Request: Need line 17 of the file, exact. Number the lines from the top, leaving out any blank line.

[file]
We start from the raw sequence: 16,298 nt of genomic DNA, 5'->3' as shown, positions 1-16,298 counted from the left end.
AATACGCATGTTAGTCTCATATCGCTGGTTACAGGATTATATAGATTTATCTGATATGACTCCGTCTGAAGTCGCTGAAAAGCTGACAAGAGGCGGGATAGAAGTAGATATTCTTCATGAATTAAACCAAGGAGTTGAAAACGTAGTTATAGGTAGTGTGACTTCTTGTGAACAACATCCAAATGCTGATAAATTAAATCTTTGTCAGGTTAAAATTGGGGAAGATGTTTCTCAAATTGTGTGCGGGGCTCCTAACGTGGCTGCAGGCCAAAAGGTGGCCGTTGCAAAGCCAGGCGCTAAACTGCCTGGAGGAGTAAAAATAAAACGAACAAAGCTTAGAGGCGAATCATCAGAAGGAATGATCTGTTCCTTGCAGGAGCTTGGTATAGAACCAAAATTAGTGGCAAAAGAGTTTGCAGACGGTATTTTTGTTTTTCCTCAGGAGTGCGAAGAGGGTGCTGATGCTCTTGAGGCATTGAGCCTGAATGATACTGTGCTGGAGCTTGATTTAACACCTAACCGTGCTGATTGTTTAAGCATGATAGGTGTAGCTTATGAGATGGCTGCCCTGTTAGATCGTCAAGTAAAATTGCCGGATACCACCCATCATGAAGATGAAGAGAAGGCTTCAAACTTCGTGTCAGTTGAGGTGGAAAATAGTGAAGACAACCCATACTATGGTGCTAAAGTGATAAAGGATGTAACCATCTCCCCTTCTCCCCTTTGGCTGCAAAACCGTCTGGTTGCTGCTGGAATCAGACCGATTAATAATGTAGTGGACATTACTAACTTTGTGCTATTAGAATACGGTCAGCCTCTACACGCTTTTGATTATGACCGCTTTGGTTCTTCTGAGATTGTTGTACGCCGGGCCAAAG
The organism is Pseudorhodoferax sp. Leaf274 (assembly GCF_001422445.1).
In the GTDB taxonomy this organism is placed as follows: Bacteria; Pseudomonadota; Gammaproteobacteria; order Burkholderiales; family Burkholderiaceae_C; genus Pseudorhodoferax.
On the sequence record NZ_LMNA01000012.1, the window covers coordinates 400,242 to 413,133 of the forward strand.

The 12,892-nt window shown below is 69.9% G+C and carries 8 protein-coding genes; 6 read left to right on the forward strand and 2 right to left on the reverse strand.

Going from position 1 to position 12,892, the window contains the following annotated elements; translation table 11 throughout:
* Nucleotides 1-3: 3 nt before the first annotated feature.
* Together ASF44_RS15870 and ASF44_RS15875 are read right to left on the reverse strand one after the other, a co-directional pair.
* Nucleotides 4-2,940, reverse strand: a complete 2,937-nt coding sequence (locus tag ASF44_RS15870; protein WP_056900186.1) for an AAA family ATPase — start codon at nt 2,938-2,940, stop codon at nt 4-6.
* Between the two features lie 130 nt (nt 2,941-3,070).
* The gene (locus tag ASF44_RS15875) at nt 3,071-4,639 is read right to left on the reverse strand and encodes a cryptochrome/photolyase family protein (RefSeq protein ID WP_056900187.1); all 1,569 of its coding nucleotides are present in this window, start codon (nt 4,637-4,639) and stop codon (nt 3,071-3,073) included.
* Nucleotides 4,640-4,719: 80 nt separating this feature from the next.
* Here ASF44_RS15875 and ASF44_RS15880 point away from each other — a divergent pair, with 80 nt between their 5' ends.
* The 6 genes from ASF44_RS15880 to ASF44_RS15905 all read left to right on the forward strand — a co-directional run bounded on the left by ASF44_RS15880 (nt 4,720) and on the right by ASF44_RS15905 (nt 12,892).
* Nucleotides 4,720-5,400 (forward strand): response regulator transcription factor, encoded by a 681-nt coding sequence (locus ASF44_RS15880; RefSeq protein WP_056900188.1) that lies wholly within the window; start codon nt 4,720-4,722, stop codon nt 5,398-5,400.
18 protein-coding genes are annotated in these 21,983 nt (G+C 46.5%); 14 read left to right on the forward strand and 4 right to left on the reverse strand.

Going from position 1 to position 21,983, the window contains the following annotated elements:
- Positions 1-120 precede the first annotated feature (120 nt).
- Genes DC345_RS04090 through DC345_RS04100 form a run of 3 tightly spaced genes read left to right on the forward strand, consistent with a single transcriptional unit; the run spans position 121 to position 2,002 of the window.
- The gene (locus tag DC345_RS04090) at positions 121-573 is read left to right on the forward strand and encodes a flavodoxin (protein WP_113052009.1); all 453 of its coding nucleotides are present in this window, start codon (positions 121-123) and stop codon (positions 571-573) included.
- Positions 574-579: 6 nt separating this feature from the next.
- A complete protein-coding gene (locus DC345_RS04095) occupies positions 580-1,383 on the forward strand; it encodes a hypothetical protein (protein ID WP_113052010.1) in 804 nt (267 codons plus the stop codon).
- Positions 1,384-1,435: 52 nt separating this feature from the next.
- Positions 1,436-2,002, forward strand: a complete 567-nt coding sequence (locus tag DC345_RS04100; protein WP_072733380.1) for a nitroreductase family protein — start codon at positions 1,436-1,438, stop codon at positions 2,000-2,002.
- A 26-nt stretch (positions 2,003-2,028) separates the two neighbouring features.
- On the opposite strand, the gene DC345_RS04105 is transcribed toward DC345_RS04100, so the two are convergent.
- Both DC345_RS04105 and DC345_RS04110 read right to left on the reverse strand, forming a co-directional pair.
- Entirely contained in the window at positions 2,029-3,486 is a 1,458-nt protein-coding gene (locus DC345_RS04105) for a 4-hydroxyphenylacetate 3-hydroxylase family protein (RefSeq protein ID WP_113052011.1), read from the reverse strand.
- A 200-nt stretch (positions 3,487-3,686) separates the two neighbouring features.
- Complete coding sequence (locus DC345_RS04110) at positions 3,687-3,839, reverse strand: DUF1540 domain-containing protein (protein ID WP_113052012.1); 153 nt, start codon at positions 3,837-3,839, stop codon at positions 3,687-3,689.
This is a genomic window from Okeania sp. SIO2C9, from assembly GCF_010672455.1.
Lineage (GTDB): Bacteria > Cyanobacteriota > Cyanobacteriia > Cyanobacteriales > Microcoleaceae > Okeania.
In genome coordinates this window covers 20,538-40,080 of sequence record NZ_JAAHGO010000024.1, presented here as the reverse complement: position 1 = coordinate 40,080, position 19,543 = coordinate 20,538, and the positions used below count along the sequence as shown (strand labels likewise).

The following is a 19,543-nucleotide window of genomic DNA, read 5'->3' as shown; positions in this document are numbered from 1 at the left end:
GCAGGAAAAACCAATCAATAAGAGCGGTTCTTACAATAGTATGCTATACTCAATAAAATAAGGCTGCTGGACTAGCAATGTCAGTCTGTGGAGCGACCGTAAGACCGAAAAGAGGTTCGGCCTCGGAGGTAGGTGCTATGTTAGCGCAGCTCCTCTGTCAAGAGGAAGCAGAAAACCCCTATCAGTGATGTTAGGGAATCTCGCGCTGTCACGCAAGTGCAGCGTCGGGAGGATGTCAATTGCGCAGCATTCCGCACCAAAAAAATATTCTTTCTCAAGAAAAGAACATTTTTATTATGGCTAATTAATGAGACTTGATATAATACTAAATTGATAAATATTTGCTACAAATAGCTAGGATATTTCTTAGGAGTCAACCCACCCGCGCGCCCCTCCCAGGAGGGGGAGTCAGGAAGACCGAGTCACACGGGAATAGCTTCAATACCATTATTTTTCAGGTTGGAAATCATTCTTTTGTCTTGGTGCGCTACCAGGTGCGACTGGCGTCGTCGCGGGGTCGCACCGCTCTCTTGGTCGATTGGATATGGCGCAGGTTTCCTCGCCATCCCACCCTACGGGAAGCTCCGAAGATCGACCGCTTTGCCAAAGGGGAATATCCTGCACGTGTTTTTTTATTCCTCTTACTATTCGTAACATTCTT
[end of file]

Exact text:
18 protein-coding genes are annotated in these 21,983 nt (G+C 46.5%); 14 read left to right on the forward strand and 4 right to left on the reverse strand.